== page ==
U.Va. Students Take a Break from Their Studies -- to Crochet

Listen to the UVA Today Radio Show report on this story by Rebecca Arrington:

March 15, 2010 — "We're a tight-knit group," said Ariel Talts, founder and president of one of the University of Virginia's newest student groups, Crochet for Cancer.

Talts, a second-year student in the College of Arts & Sciences, started the group last fall. Its members already have crocheted more than 300 hats to warm the heads of pediatric chemotherapy patients at the ASK Pediatric Hematology/Oncology Clinic at the Virginia Commonwealth University Medical Center. 

In high school in Danville, she led a similar initiative and thought that by opening the club to the entire U.Va. student body, there was potential to make an even larger impact.

"Cancer is something that everyone can relate to," said Talts, whose mother had breast cancer. Whether it is a family member, a neighbor or a friend, nearly everyone knows someone that has struggled with this disease, she said.

At last fall's Student Activities Fair, Crochet for Cancer got an overwhelming response from students looking to join a new club. More than 100 signed up to receive e-mail notices of club events. Of these, about 40 have come to meetings, and there are about 15 regular members. Aside from Erin Gee, the group's vice president, Ariel did not know any of the members before starting the group.

At the first of the group's weekly meetings, Talts singlehandedly taught about 35 eager members to crochet. It was frustrating at first, she recalled, but soon members got the hang of the stitch. Before long, the meetings were filled with chatter and laughter, as the crocheting became second nature.

Every Sunday at 4 p.m., members of Crochet for Cancer gather for one hour in Cabell Hall, room 432 – which, unlike most classrooms, has a large round table that allows members to work and talk. Talts tries to keep the atmosphere relaxed, and welcomes regulars and newcomers alike.

"I know they're there for the right reasons," she said.

The meetings allow members a chance to catch up with each other. "It's a nice time to do something totally creative and different," Talts said.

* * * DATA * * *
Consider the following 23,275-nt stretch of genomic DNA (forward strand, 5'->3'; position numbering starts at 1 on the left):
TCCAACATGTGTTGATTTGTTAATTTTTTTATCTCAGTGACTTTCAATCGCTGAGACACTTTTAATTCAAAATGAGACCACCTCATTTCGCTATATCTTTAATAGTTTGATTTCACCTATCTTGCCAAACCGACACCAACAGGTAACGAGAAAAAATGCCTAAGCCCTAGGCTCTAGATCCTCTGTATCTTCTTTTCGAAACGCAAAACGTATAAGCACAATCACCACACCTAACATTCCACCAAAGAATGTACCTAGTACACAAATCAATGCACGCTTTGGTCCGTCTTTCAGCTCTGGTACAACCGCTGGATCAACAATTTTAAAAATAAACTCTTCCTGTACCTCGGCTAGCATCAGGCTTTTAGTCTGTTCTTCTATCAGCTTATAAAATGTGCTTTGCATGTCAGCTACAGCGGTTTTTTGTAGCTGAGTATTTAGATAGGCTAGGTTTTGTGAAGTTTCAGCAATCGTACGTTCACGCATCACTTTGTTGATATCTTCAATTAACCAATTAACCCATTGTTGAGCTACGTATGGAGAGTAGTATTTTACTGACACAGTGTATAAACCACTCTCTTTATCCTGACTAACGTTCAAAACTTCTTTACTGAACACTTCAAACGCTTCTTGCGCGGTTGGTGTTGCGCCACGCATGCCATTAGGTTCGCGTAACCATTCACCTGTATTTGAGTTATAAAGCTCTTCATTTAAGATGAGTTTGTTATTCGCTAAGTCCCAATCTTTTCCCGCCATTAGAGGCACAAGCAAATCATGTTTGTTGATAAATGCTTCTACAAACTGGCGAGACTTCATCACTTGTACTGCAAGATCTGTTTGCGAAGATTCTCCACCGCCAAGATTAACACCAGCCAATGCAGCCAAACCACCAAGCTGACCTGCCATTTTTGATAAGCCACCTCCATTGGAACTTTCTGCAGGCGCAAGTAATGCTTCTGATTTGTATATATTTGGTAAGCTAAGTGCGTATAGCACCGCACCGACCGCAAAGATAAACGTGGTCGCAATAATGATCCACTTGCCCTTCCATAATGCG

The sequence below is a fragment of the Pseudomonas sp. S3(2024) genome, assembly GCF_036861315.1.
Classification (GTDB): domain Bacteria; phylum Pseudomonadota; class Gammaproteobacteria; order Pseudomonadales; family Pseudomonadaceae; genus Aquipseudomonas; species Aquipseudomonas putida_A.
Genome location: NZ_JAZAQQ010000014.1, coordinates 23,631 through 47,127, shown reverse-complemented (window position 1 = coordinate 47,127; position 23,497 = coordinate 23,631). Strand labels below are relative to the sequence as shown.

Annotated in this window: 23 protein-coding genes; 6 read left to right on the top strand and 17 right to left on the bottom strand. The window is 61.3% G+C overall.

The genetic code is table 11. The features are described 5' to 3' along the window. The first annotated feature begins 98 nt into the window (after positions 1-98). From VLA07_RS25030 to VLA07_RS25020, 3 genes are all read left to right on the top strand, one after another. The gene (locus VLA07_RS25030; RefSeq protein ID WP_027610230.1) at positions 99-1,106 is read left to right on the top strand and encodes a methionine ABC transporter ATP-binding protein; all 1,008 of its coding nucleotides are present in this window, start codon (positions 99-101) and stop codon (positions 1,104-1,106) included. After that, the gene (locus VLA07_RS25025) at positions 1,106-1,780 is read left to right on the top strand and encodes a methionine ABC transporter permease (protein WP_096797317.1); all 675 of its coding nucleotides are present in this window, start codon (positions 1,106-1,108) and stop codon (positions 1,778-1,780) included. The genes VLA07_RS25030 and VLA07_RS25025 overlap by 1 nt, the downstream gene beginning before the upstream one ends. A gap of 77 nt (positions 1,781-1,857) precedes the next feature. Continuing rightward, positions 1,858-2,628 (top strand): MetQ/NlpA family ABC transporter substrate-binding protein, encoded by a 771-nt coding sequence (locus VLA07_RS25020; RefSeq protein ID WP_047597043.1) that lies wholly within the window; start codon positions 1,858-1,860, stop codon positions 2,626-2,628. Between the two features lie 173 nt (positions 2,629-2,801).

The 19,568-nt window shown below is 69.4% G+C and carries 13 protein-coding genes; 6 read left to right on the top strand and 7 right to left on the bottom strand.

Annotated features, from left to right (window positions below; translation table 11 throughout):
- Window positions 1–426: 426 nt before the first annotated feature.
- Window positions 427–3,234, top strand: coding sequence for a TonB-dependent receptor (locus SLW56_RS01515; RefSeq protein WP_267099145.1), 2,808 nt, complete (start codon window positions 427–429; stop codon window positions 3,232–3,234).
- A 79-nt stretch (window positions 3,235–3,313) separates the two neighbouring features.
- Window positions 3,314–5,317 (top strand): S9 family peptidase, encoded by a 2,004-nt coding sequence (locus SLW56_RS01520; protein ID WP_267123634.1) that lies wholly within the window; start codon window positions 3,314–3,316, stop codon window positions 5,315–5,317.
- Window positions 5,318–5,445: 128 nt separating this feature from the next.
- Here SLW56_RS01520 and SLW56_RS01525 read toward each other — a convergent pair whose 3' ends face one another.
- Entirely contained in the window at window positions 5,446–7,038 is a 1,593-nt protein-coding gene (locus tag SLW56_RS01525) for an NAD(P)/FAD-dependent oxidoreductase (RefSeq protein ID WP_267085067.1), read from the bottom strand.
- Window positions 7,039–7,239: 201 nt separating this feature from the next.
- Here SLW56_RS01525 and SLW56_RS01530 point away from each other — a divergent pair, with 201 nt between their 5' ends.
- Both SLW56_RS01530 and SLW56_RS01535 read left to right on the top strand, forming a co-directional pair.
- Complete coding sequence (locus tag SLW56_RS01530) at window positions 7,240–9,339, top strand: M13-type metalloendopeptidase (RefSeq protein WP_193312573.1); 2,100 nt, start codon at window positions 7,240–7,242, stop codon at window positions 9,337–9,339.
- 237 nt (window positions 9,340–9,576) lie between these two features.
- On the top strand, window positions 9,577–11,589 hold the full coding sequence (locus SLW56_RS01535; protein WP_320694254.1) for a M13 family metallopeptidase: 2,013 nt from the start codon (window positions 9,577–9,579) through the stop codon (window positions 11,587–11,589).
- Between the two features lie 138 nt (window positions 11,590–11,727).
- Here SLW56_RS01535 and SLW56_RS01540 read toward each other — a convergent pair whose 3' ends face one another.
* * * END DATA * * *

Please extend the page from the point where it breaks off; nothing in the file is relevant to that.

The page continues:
Everyone crochets at the meetings, but Talts said that most of the work is done on the members' own time. They bring in completed hats every Sunday to add to the collection of caps to be sent to VCU.

(Talts looked into forging a partnership with U.Va.'s Cancer Center, but soon found that there were not enough patients to accept the large number of hats that Ariel hoped to produce.)

Some members have really taken to the hobby, creating hats with unique patterns. One has started crocheting everything – she has made a cover for her iPhone and a beret.

Plans are now being made for a visit to the VCU clinic, where group members will have a party with the patients and deliver some of the most recently made hats. Talts has worked primarily with Katie Barber, a VCU social worker, to organize these visits as well as the first shipments of hats.

"The hats are given out to our kids while they're here in clinic," Barber said. "They always want their favorite color or a hat that'll match the outfit they have on that day."

She also commended the U.Va. students for their initiative. "Our families have to endure so much during the time their child is receiving treatment that it makes their day a little easier to know that there are young people doing something special for their child," she said.

Crochet for Cancer gets some funding from U.Va.'s Student Council, but Talts said she shoulders some of the costs herself. Instead of making members pay for their own yarn and hooks, Talts makes sure that there are plenty available.

Crochet for Cancer was recently nominated for an award that recognizes exceptional fledgling student organizations sponsored by the U.Va. Student Council. Talts said she hopes to further publicize the organization and recruit new members – and hand over the presidency. Though she plans to remain active in the club, she is eager to see what other members can do with the organization.

Many of the group's members says they look forward to Sunday afternoons as their favorite time of the week – a chance to take a step back from the stress of schoolwork and hang out with friends, while simultaneously making hats to help children get through the difficult effects of chemotherapy.

"We really are best friends," Talts said.

— By Katie Andrew